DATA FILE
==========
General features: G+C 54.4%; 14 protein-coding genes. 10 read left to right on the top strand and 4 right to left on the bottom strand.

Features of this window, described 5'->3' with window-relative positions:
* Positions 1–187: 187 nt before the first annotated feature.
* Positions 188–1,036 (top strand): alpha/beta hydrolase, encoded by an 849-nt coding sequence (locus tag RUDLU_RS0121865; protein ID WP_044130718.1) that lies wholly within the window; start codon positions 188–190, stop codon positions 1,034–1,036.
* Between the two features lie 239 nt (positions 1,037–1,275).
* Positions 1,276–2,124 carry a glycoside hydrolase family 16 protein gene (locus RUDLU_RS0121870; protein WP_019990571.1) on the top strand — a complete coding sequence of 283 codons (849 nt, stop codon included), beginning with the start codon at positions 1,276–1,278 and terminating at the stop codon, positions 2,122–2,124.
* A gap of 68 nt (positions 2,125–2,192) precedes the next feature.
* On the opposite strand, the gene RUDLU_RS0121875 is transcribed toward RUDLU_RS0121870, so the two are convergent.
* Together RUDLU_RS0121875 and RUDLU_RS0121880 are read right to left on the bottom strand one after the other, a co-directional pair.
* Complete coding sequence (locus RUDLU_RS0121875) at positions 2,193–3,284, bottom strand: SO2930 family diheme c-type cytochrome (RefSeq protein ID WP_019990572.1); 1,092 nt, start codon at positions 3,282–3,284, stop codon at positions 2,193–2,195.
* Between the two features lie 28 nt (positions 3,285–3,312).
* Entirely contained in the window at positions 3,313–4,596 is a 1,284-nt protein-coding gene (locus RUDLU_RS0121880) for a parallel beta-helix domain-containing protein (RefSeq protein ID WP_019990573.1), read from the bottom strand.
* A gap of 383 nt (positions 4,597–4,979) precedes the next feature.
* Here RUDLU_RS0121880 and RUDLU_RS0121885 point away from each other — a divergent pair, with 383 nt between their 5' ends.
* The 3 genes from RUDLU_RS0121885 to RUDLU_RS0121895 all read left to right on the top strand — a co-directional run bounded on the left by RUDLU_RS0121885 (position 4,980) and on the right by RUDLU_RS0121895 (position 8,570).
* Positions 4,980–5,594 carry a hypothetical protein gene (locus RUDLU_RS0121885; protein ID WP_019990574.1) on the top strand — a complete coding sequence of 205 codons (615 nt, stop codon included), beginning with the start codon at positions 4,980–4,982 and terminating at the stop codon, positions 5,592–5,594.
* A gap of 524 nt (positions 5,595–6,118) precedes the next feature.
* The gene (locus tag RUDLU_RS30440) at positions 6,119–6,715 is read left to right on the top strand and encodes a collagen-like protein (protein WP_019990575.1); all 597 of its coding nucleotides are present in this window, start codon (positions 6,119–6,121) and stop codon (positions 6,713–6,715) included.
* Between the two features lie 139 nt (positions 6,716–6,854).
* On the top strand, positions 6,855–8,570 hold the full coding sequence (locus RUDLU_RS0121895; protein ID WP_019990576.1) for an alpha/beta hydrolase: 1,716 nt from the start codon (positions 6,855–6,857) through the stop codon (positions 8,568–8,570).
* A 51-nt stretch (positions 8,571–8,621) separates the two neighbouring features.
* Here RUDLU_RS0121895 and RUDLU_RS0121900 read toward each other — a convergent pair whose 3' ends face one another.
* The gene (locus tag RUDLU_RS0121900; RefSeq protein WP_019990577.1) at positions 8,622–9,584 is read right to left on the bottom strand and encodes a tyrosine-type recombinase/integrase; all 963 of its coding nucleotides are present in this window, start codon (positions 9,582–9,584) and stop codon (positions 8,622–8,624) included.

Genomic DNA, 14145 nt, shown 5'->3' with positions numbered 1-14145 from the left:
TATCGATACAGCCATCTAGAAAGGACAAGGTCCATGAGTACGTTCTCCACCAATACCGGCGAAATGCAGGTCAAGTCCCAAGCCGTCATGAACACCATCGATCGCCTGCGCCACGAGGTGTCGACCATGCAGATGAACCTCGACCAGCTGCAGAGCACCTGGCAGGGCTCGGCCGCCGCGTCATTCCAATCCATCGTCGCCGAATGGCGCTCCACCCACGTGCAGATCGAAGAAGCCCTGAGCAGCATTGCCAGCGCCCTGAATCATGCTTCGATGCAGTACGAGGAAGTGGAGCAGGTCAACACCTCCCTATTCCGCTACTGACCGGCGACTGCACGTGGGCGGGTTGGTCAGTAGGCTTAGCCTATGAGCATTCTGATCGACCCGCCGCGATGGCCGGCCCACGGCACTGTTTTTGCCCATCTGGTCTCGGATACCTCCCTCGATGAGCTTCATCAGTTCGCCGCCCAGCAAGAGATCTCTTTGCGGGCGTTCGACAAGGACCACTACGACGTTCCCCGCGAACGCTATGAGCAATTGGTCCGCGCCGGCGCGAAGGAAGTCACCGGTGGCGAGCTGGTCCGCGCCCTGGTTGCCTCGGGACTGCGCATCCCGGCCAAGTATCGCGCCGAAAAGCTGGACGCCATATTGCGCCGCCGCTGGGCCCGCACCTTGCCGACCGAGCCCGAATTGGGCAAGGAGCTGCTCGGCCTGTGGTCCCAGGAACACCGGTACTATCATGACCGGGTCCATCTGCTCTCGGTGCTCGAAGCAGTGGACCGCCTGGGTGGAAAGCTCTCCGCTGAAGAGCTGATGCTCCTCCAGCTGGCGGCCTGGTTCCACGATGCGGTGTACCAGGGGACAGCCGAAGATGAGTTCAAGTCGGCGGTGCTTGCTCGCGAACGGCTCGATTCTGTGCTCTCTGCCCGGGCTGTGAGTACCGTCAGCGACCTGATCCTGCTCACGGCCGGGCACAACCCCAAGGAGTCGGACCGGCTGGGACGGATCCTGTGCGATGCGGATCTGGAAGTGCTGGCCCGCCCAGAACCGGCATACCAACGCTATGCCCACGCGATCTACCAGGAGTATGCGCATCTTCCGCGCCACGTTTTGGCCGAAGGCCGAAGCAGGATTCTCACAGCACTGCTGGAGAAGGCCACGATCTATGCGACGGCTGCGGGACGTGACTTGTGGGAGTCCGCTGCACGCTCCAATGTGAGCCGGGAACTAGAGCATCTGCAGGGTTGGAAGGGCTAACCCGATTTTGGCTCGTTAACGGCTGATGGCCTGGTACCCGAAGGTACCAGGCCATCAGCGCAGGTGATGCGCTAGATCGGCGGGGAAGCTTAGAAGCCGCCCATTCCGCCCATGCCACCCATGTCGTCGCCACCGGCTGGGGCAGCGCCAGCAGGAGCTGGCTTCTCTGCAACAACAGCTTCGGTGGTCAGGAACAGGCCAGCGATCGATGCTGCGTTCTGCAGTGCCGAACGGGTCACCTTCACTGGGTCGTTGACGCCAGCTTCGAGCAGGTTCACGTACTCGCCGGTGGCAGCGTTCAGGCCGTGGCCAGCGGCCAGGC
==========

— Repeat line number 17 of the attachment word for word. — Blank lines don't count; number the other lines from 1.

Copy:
* A gap of 524 nt (positions 5,595–6,118) precedes the next feature.